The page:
If Groucho Marx was right when he suggested that no one is completely unhappy at the failure of his best friend, where does that leave England's rugby team, who have precious few friends of any description? Depressingly, it leaves them open to the resurrected ridicule of the southern hemisphere.
Eddie Jones and George Gregan, the coach and captain of Australia, tried desperately hard not to crow about their victory here on Saturday, but they were on the brink of hysterics throughout the after-match formalities. Lawrence Dallaglio, on the other hand, did not attempt to conceal his emotions. "How am I? Fine, apart from feeling suicidal," he muttered.
This was a crushing defeat, a setback of catastrophic proportions for both Dallaglio, who led England with characteristic vigour but spent the second half of a traumatic match spitting in the face of a hurricane, and Clive Woodward, who had coached the red rose army to a world title in this very country only seven months previously. World champions? How uneasily the crown sits on English heads in the light of this tour, during which they lost three Tests by an aggregate points difference of almost 100 and scored two tries - yes, two - while leaking 14. It could have been worse, but not by much.
Woodward attempted to put his best foot forward yesterday, but events at the Suncorp Stadium had raised so many issues that he could not avoid making himself a hostage to fortune. "We're playing the Wallabies and the Springboks at Twickenham in November," he said, "and if we get those games right, this business down here will soon be forgotten. If we get them wrong, there will be some serious questions about what is going on.
"We spent three or four years building a very special team that peaked at the World Cup. Come the autumn, we will discover which players have the mental capacity to perform as the Martin Johnsons and Neil Backs performed.
"I am absolutely confident that if we get our strongest team on the pitch, fresh and properly prepared, we'll beat Australia and South Africa. But I have to say that it has not been nice waking up in the mornings on this tour. There are no similarities with 1998" - the so-called "tour of hell", when England lost 76-0 at the Suncorp - "because I knew we'd get beaten then and told some senior players to stay at home. This time, only Jason Robinson was rested. I genuinely thought this team would do well, and I can't say I'm not disappointed."
One of Woodward's chief lieutenants, the assistant coach Andy Robinson, took this latest six-try shellacking harder than most. "Andy is tearing himself up over it," said a colleague. Another coach, the defensive specialist Phil Larder, described the defeat as "a massive embarrassment".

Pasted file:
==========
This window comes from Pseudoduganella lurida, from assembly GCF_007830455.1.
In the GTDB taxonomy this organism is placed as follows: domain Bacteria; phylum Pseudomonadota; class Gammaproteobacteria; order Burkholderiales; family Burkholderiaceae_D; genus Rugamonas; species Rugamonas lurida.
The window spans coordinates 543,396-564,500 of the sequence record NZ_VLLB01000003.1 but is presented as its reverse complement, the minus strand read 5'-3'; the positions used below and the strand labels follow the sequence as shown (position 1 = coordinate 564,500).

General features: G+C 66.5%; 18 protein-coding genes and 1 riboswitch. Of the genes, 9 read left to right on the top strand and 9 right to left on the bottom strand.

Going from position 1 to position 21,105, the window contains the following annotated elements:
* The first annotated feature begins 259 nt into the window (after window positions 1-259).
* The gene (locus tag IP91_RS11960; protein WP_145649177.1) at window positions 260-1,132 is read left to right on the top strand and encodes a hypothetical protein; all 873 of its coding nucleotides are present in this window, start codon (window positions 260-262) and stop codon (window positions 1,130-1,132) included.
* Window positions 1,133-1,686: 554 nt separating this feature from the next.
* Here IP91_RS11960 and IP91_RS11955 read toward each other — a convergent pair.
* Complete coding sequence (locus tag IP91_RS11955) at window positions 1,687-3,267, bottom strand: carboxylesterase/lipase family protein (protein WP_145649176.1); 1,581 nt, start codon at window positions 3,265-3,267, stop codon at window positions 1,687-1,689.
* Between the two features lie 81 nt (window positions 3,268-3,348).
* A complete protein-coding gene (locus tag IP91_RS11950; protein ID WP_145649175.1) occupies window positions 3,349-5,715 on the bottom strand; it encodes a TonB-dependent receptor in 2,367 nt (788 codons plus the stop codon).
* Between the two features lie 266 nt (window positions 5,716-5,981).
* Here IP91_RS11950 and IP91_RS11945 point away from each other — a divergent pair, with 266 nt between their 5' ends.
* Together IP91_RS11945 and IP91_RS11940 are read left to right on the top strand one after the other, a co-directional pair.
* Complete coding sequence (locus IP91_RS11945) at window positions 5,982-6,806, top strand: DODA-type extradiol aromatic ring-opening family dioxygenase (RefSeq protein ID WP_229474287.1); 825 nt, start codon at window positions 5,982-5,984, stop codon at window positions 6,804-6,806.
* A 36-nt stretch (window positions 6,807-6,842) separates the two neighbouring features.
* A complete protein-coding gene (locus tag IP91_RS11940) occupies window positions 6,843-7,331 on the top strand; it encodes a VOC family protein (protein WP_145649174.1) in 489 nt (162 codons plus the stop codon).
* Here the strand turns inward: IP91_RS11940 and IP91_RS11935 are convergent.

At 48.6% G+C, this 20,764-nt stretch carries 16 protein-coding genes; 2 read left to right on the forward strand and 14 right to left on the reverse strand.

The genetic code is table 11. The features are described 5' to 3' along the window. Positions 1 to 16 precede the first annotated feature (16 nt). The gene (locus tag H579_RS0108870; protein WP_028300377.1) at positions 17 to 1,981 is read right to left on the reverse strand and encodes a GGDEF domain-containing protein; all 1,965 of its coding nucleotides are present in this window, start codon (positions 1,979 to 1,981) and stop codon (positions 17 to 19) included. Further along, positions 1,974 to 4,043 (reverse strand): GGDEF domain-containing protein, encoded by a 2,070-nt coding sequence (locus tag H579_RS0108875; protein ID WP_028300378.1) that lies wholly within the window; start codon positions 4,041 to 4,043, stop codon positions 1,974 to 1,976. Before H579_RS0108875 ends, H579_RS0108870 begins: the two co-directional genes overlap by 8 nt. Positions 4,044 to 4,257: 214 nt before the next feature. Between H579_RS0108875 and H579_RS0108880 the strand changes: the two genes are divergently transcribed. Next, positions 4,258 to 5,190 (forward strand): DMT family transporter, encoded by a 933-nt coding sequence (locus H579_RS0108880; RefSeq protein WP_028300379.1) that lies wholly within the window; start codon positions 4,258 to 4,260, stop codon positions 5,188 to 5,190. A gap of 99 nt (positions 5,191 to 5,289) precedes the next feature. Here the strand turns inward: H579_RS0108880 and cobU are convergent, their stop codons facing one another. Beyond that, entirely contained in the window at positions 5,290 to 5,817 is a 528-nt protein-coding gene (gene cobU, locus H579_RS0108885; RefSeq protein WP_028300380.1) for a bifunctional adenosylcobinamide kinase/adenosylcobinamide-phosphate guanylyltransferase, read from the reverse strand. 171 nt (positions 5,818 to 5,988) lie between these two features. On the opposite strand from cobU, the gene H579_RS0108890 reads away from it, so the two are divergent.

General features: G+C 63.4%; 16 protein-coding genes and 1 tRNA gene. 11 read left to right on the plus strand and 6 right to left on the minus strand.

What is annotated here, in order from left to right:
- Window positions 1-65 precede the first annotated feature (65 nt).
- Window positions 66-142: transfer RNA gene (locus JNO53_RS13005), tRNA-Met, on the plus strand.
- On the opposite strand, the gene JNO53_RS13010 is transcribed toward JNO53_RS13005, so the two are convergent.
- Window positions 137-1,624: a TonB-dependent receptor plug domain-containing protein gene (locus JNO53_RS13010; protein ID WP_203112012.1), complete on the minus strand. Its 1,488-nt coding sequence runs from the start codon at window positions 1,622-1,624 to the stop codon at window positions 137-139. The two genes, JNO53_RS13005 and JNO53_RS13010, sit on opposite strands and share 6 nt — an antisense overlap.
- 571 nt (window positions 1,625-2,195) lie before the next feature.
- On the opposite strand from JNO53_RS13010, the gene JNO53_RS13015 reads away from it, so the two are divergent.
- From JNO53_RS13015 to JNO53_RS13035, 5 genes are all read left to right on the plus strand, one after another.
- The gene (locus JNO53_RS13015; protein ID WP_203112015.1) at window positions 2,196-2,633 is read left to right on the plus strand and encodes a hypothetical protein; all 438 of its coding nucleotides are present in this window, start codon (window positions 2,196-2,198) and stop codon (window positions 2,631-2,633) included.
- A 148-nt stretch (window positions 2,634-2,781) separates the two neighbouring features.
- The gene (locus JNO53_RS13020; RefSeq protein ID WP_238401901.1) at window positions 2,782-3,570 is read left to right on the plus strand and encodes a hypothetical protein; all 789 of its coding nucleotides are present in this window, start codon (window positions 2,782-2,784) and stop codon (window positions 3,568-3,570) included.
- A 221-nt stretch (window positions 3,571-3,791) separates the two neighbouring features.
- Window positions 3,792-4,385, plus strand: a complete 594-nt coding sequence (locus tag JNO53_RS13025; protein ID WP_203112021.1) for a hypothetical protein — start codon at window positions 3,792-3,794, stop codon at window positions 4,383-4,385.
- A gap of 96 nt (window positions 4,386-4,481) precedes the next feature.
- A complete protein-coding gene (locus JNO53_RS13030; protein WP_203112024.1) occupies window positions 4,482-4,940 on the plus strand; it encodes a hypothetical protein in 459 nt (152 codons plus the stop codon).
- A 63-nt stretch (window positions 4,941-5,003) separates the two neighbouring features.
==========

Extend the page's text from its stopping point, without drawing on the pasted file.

In Johnson and Back, not to mention the injured Jonny Wilkinson and Phil Vickery, Larder had long enjoyed the luxury of working with some of the most cussed, mean-minded and highly motivated defenders ever to play this game. Vickery should be back in November, but there is no guarantee that Wilkinson will be fit by then. The others, of course, are in international retirement and strictly past tense.
England have more professional players than any other rugby nation, but it must now be dawning on them that the arithmetic is very different when it comes to people of Test quality. Apart from Dallaglio, who was faultless in all three matches on this trip, only Mike Tindall, Olly Barkley, Charlie Hodgson, Mark Regan, Simon Shaw and Joe Worsley made significant advances in the reputation department. Of those, Regan and Shaw will not see 30 again.
Australia, meanwhile, have successfully incorporated Clyde Rathbone and Matt Giteau into a back division already smothered in attacking talent, and introduced the remarkable Radike Samo to their pack. They are ahead of the game. England now find themselves behind.
These unfamiliar players have added a whole new dimension to the Wallaby act in a way England's recruits found entirely beyond them. The Australians remain under-powered at the scrum; Bill Young and company trotted out all their old tricks and con-jobs on Saturday and got away with green-and-gold murder once again.
Their line-out was scruffy too, especially after Shaw clattered Brendan Cannon with a heavy shoulder-high tackle and put the tough Sydneysider off the pitch. But with Gregan back to something resembling optimum form at scrum-half, Stephen Larkham in visionary mood at stand-off and the exceptional Joe Roff cutting the full range of Euclidean angles from full-back, they were still far too good for the tourists.